Definition of harmolodics in English:

harmolodics

Line breaks: harmo|lod¦ics
Pronunciation: /ˌhaːməˈlɒdɪks
 
/

noun

[treated as singular]
A form of free jazz in which musicians improvise simultaneously on a melodic line at various pitches.
More example sentences
  • Despite this, the sheer volume of sound serves as a uniting force and in some ways it seems to suggest a sort of free jazz guitar version of Ornette Coleman harmolodics.
  • Despite the commercial viability of both genres, he has had no desire to replicate harmolodics any more than straightforward bebop.
  • The latters skewed Delta Blues harmolodics are evoked in ‘Somewhere in the East’, where a spot of retuning gives the guitar a sour, oud like sound (even though the melody hints at ‘Strangers in the Night’).

Origin

1970s: coined by the American saxophonist Ornette Coleman (born 1930) and said to be a blend of harmony, movement, and melodic.

Derivatives

harmolodic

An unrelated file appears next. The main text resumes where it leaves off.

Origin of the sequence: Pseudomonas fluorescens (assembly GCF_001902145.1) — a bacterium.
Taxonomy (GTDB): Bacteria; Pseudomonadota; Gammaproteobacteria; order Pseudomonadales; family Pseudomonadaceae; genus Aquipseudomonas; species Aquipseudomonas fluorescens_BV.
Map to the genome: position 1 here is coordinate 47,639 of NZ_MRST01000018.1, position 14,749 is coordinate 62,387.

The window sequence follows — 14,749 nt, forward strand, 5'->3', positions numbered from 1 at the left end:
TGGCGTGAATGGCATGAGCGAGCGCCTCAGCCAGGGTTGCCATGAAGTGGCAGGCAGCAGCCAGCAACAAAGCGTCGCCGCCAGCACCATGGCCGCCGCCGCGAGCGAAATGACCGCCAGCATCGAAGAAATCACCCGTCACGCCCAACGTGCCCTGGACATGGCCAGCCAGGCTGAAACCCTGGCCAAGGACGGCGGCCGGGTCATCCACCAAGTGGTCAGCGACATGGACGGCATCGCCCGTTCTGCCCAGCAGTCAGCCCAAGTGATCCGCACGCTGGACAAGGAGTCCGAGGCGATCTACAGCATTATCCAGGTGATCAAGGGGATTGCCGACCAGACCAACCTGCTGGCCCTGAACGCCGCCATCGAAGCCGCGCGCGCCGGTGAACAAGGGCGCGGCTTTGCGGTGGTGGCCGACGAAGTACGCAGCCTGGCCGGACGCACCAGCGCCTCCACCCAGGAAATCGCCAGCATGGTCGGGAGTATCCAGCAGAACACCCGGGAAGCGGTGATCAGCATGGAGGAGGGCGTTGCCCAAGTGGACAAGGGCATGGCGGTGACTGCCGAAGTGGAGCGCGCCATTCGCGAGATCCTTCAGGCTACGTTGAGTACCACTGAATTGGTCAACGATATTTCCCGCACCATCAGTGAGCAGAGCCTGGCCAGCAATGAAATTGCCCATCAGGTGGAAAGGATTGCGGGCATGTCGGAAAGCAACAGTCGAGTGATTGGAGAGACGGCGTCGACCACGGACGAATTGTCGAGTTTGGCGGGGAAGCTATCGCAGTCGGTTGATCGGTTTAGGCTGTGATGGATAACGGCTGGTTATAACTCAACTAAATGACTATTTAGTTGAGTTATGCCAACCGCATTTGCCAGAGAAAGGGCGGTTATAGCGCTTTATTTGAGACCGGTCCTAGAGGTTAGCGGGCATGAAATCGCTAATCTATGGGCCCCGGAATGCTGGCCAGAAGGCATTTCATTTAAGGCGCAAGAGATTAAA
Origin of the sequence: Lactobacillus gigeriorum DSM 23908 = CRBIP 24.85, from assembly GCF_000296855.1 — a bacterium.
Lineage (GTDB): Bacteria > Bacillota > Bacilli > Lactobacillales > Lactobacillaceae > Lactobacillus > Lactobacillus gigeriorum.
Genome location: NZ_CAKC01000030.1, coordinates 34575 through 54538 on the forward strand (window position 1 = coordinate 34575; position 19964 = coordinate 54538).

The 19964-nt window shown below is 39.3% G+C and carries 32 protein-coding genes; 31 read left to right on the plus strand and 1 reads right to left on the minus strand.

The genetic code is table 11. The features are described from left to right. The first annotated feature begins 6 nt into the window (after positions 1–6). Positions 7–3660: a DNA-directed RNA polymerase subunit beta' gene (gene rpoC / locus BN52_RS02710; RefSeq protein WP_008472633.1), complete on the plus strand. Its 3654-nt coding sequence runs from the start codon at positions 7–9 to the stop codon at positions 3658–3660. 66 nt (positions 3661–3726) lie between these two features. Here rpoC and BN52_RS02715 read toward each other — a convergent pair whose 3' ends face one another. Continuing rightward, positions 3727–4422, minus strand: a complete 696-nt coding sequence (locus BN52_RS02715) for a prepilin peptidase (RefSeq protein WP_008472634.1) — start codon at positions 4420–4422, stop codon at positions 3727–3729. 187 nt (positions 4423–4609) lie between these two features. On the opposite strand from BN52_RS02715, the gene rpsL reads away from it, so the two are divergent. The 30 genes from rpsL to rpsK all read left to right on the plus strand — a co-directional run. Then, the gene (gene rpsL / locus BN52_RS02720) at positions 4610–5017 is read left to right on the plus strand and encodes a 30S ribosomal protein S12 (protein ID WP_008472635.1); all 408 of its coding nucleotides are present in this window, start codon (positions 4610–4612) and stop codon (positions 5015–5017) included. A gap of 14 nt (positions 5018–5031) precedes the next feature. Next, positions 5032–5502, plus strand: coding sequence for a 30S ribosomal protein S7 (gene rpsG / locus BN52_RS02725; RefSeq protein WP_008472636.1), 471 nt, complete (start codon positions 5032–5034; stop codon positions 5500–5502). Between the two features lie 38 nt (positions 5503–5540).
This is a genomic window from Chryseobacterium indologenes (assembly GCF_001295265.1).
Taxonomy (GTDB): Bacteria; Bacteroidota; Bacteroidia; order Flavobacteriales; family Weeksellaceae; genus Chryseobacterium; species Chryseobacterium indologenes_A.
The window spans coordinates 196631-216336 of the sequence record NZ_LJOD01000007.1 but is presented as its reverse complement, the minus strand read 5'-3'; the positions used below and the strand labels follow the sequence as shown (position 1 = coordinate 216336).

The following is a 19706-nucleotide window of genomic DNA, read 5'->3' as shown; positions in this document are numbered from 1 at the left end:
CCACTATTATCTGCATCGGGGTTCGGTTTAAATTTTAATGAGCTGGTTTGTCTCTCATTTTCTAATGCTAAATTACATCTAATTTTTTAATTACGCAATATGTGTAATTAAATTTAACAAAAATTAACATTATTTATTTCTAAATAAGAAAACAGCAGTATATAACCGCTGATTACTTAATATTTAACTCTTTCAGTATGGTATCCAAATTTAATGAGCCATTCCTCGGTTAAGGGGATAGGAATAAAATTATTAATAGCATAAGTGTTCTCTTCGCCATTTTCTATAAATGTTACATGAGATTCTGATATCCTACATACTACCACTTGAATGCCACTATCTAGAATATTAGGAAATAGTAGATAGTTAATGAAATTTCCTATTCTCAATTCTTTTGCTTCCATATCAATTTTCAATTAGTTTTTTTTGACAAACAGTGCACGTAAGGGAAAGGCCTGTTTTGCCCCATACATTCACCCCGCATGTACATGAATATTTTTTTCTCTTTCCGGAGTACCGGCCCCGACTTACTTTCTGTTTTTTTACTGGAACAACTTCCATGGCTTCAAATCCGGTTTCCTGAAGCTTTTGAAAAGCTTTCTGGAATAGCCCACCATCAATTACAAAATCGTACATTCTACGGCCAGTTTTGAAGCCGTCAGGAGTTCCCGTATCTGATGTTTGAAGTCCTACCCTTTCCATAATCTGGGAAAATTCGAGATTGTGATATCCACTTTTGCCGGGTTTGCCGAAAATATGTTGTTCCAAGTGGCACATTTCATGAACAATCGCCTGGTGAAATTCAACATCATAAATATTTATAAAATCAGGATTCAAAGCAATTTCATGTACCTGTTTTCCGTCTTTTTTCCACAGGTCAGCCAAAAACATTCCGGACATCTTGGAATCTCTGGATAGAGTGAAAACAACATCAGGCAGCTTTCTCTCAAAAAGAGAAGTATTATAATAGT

adjective
More example sentences
  • The harmolodic rough n’ tumble of ‘Uten Forbindelse’ leaves the strings behind for cut and thrust avant bebop, with Seim whipping out his claraphone (a tenor sax with bass clarinet mouthpiece).
  • Throughout the album, traditional song structures are forsaken for acreage of Hagerty's bleating, harmolodic guitar, neck-snapping male/female vocal tag-teams, and frantic, inscrutable lyrics I couldn't even hope to transcribe.
  • Threadgill used two (!) tubas in an earlier group, Very Very Circus, often combining them with two electric guitars for some delightfully ragged harmolodic funk.

Definition of harmolodics in:

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Pronunciation: ˈapəzɪt
adjective
apt in the circumstances or relation to something